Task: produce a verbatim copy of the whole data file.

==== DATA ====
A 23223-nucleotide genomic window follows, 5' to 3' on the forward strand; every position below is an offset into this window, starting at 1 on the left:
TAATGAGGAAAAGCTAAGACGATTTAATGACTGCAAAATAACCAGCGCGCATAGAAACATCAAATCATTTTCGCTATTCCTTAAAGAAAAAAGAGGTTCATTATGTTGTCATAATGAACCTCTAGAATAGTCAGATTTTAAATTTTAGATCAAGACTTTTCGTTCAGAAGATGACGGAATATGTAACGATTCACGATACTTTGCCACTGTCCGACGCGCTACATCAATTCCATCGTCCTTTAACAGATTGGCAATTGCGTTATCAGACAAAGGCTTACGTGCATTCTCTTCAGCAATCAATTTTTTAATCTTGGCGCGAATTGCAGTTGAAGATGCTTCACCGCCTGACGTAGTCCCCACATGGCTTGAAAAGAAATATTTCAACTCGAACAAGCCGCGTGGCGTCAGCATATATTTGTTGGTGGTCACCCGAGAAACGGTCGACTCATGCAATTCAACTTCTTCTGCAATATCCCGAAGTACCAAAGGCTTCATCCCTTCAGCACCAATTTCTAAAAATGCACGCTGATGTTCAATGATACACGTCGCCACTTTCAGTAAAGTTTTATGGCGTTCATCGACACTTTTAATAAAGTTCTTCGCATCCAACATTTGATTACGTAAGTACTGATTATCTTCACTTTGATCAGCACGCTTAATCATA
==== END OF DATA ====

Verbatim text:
A 23223-nucleotide genomic window follows, 5' to 3' on the forward strand; every position below is an offset into this window, starting at 1 on the left:
TAATGAGGAAAAGCTAAGACGATTTAATGACTGCAAAATAACCAGCGCGCATAGAAACATCAAATCATTTTCGCTATTCCTTAAAGAAAAAAGAGGTTCATTATGTTGTCATAATGAACCTCTAGAATAGTCAGATTTTAAATTTTAGATCAAGACTTTTCGTTCAGAAGATGACGGAATATGTAACGATTCACGATACTTTGCCACTGTCCGACGCGCTACATCAATTCCATCGTCCTTTAACAGATTGGCAATTGCGTTATCAGACAAAGGCTTACGTGCATTCTCTTCAGCAATCAATTTTTTAATCTTGGCGCGAATTGCAGTTGAAGATGCTTCACCGCCTGACGTAGTCCCCACATGGCTTGAAAAGAAATATTTCAACTCGAACAAGCCGCGTGGCGTCAGCATATATTTGTTGGTGGTCACCCGAGAAACGGTCGACTCATGCAATTCAACTTCTTCTGCAATATCCCGAAGTACCAAAGGCTTCATCCCTTCAGCACCAATTTCTAAAAATGCACGCTGATGTTCAATGATACACGTCGCCACTTTCAGTAAAGTTTTATGGCGTTCATCGACACTTTTAATAAAGTTCTTCGCATCCAACATTTGATTACGTAAGTACTGATTATCTTCACTTTGATCAGCACGCTTAATCATA